Nutritional Requirements Throughout the Life Cycle
We all need essential amino acids, carbohydrate, essential fatty acids, and 28 vitamins and minerals to sustain life and health. However, nutritional needs vary from one life stage to another. During intrauterine development, infancy, and childhood, for example, recommended intakes of macronutrients and most micronutrients are higher relative to body size, compared with those during adulthood. In elderly persons, some nutrient needs (eg, vitamin D) increase, while others (eg, energy, iron) are reduced.
The National Academy of Sciences has published recommendations for Dietary Reference Intakes (DRI)1 that are specific for the various stages of life. It should be noted, however, that the DRIs are not designed for individuals who are either chronically ill or who are at high risk for illness due to age, genetic, or lifestyle factors (eg, smoking, alcohol intake, strenuous exercise). Clinicians must make their own judgments regarding nutrient requirements in such cases based on available information (see table).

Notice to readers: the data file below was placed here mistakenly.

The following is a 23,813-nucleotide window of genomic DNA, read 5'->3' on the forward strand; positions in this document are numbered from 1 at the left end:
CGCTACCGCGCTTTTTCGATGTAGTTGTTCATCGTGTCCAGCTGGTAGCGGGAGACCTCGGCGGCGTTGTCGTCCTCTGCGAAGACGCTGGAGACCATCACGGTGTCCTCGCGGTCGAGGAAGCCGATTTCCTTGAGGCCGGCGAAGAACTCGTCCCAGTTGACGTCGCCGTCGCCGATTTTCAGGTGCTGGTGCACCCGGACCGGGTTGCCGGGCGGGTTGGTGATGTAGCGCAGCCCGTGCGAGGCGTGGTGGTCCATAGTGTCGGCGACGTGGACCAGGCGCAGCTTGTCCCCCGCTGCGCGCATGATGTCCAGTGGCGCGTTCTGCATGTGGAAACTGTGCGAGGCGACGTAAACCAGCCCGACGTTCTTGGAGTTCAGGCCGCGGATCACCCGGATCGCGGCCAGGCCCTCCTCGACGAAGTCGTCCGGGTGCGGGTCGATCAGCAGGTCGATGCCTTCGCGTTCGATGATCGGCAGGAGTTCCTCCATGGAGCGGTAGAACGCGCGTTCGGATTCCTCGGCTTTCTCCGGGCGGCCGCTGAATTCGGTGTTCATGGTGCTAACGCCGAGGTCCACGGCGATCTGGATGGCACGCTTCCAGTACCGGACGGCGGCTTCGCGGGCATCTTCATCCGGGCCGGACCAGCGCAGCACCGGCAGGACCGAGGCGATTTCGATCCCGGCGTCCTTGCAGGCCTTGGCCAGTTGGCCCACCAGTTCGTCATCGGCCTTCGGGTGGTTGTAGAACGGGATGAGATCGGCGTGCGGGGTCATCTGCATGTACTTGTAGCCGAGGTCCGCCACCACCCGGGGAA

In this chapter, we will examine nutrient needs throughout the life cycle. Two major themes emerge:
First, the predominant nutritional problem in developed countries is overnutrition. It has led to unprecedented epidemics of obesity and chronic diseases. Clinicians can assist patients in making the dietary shifts necessary to prevent overnutrition and its sequelae.
Second, a renewed emphasis on vegetables, fruits, whole grains, and legumes can help prevent weight problems and chronic illnesses, including cardiovascular disease,2 diabetes,3 and cancer,4 among others.5 Plant–based diets meet or exceed recommended intakes of most nutrients, and have the advantage of being lower in total fat, saturated fat, and cholesterol than typical American diets,6 with measurable health benefits.7
Nutritional Requirements Throughout the Life Cycle: Adolescence and Adulthood >>